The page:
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Bed Rest For The Weary?

 Bed Rest For The Weary?A unique Tufts study on the debilitating effect of bed rest is expected to help everyone from NASA astronauts to patients with heart failure. Boston.

Boston [01.26.04] With the nation pondering a new era of manned space flights to the moon and even Mars, scientists are scrambling to learn as much as possible about the debilitating effects of extended stays in a weightless environment. Researchers at Tufts - who are about to begin a unique study on the health effects of bed rest - may be able to provide scientists and health care providers alike with some interesting answers.

"The unusual study, to be done at Tufts-New England Medical Center, is designed to document just how debilitating bed rest is for muscles and bones," reported The Boston Globe, noting that bed rest is considered the best model for studying the effects of a weightless environment. "The implications are huge - and not just for NASA, which is funding the study to find ways to protect astronauts' muscles and bones on long space flights, such as those planned to Mars."

According to Tufts' Dr. Ronenn Roubenoff - an associate professor of medicine and nutrition - even brief periods of inactivity (in bed or in space) can have long term health effects.

"If you're healthy, you can tolerate a week without trouble. But after that, you start to see large losses of muscles and bones," Roubenoff told the Los Angeles Times.

It's a problem well documented in NASA astronauts.

"In past missions, astronauts have lost one-third of their muscle strength and the equivalent of four years of bone loss on earth after one month of weightlessness," reported the newspaper.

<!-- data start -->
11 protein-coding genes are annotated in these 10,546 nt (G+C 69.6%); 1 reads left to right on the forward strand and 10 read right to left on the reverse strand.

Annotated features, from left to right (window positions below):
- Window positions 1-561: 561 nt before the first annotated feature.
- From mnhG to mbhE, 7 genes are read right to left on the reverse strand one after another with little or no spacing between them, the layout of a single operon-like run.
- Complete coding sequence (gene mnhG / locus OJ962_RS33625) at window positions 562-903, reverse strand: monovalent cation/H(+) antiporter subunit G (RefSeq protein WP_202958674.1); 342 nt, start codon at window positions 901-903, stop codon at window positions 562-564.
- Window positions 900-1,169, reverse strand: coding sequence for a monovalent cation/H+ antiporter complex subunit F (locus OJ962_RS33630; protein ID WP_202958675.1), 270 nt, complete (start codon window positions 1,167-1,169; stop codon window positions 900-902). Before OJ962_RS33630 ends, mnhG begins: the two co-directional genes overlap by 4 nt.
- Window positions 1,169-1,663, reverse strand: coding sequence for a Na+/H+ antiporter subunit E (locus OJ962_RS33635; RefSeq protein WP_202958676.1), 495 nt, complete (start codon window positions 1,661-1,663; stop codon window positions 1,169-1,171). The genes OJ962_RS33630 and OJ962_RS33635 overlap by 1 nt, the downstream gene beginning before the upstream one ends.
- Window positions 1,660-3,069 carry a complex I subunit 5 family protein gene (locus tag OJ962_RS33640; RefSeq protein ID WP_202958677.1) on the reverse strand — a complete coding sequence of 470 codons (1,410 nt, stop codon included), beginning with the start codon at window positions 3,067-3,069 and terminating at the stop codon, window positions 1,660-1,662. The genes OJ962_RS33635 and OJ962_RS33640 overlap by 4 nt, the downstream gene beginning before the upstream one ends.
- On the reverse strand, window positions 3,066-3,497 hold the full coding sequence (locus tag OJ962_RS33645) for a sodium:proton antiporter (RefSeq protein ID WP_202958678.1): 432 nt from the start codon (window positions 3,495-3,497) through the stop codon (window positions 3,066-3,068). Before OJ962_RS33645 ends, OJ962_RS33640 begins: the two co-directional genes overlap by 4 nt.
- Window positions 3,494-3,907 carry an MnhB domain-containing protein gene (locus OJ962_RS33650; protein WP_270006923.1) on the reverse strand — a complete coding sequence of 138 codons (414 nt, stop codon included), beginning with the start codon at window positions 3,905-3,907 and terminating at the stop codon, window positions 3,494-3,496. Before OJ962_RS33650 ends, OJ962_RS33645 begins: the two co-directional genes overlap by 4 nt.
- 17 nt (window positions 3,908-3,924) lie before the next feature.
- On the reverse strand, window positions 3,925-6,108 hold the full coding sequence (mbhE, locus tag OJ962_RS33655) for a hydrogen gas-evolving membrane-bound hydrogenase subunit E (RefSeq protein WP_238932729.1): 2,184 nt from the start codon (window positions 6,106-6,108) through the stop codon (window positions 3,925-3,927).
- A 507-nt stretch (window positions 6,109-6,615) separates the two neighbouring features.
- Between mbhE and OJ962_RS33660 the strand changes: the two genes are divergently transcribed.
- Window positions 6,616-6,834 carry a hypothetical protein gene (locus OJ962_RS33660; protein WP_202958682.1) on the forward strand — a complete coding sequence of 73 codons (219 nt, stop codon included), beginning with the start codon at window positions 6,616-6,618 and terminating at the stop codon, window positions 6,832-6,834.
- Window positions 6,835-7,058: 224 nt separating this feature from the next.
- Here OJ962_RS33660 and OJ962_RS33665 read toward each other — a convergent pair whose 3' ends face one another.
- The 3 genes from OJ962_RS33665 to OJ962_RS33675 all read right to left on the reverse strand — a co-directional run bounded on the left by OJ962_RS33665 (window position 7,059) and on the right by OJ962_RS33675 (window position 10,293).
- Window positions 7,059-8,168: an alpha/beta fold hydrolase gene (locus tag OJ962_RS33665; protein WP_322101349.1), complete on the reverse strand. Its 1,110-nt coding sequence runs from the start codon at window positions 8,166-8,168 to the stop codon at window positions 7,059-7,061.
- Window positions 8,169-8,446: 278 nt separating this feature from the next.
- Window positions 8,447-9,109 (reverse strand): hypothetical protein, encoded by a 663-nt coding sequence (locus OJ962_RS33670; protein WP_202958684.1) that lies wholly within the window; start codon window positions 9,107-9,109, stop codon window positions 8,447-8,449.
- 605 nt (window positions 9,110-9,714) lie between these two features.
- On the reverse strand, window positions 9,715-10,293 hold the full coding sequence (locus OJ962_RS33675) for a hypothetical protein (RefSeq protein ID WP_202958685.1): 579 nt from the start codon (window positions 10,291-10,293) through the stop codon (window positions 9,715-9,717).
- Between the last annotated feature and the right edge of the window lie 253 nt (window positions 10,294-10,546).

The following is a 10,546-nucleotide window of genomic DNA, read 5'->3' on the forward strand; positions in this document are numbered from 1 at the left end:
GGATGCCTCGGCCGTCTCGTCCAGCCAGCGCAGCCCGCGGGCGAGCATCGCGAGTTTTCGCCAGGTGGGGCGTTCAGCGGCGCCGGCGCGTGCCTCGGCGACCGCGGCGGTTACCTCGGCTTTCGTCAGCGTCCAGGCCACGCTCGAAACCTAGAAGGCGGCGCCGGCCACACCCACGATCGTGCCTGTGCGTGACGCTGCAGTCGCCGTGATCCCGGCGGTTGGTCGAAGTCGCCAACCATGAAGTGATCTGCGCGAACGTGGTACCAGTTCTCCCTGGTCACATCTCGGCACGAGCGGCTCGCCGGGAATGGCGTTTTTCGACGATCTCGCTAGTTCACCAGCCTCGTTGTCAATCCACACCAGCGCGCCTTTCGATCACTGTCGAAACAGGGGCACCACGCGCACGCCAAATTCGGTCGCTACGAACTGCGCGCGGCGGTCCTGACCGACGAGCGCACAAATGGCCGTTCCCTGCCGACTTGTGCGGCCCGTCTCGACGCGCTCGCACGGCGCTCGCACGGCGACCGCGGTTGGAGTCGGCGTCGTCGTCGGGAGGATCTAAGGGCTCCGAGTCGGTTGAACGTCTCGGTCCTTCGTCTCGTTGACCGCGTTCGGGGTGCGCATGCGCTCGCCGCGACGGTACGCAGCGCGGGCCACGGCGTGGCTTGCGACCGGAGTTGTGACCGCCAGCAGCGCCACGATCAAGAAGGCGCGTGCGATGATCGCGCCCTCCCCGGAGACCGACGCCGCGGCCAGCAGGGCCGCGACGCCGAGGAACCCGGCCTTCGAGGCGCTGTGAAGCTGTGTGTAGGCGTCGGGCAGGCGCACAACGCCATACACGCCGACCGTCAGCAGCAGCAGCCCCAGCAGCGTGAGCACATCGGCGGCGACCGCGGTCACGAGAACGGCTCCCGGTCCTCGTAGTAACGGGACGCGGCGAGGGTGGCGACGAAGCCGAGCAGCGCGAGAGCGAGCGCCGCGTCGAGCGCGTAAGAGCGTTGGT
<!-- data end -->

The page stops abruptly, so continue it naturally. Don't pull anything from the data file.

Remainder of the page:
But astronauts won't be the only people to benefit from the Tufts research. By studying the impact of a month of bed rest on 50 health men, Roubenoff , Dr. Carmen Castaneda Sceppa of the Friedman School of Nutrition Science and Policy and colleagues may be able to help scores of patients undergoing prolonged recoveries in hospitals, at home and even nursing homes.

"Bluntly put, prolonged bed rest can be a medical disaster - that's why hospitals insist that patients get up and move around, even after major surgery," reported the Globe.

After just a few days of inactivity, the body begins draining amino acids from muscle tissue. Over the long-term, bed rest can cause kidney stones, bed sores, blood clots - even insulin resistance, which can lead to diabetes.

"We are built to sacrifice protein from muscle, in times of stress, to boost the immune system," Roubenoff told the Globe. "We're designed to get better relatively quickly or drop dead."

But the debilitating effects of bed rest may not be permanent.

According to the Globe, the Tufts team will also be trying to determine "whether resistance training with springs and pulleys, along with special protein supplements, can reverse the downward slide."


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